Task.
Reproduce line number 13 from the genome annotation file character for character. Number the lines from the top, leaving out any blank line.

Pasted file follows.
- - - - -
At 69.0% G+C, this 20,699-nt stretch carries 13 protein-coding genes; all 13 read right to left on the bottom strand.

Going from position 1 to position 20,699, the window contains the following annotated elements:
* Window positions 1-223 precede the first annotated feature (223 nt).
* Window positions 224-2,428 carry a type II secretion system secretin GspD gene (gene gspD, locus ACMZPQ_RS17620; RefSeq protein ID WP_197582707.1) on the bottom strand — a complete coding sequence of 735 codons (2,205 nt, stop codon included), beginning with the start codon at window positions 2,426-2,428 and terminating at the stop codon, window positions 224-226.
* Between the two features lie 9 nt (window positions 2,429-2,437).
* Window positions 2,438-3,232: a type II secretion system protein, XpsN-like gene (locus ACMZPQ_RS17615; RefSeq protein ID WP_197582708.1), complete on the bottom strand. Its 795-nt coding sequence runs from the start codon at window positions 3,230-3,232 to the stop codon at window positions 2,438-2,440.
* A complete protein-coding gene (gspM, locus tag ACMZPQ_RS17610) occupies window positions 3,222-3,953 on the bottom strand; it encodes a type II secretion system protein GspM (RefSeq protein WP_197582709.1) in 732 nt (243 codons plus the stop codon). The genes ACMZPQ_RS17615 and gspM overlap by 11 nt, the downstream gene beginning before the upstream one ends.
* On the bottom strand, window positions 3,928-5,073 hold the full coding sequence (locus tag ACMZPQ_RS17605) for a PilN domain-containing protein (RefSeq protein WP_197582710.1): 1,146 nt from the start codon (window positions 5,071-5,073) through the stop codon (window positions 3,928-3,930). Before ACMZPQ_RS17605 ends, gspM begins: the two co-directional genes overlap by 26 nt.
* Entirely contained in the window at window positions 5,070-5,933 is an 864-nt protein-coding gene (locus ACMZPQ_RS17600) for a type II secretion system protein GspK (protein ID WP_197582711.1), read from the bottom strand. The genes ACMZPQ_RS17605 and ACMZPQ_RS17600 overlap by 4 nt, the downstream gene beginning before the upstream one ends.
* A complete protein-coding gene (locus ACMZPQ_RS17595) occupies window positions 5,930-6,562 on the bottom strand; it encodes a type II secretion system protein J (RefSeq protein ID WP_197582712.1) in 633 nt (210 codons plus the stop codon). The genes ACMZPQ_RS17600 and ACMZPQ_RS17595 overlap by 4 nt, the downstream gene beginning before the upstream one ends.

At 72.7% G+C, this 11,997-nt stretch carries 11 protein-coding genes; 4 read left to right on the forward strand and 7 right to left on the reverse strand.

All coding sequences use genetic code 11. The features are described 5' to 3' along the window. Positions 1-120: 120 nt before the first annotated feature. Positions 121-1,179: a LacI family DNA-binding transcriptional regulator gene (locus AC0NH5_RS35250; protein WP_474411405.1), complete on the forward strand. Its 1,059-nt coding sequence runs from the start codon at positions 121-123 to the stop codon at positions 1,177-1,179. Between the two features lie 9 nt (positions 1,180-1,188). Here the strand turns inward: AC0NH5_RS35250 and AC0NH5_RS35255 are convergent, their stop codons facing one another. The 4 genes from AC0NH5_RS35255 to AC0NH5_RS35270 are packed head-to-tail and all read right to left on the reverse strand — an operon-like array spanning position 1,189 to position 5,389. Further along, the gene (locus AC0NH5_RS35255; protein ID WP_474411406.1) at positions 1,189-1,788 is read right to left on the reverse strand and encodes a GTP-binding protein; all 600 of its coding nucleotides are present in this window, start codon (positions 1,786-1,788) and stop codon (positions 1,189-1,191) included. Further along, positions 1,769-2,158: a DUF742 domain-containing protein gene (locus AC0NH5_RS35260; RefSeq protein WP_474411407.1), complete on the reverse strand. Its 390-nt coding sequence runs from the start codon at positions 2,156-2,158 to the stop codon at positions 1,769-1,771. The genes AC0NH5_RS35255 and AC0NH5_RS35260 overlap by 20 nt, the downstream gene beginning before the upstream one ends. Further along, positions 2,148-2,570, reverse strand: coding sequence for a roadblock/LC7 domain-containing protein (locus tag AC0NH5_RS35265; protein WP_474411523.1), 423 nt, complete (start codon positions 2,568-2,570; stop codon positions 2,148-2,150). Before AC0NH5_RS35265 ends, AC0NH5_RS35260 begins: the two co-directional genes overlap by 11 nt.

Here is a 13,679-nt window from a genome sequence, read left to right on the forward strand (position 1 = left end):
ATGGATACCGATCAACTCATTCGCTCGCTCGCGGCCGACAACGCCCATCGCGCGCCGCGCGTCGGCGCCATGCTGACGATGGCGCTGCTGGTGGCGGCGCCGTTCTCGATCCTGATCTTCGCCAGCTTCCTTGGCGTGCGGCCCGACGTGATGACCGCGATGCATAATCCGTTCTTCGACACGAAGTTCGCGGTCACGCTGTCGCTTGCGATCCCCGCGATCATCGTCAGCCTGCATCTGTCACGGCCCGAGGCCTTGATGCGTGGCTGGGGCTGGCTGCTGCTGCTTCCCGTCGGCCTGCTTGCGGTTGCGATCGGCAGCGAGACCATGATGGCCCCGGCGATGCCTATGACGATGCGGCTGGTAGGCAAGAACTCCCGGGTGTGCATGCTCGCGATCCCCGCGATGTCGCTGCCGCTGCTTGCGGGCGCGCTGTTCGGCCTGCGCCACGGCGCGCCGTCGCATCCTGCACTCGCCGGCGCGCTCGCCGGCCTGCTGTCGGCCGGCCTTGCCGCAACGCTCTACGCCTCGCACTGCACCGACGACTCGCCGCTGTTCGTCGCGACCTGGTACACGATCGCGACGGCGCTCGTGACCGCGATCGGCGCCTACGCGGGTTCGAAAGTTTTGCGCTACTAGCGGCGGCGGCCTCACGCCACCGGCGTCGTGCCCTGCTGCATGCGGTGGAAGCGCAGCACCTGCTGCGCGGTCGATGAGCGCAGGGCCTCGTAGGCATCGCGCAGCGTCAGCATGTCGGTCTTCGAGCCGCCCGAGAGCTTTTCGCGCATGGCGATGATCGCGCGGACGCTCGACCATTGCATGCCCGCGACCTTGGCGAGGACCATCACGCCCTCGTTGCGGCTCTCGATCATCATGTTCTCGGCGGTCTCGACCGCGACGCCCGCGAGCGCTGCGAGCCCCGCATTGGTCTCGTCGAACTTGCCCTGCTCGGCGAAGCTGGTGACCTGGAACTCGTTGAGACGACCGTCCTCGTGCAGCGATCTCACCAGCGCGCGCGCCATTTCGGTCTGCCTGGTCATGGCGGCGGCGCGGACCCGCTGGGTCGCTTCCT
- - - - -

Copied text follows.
Here is a 13,679-nt window from a genome sequence, read left to right on the forward strand (position 1 = left end):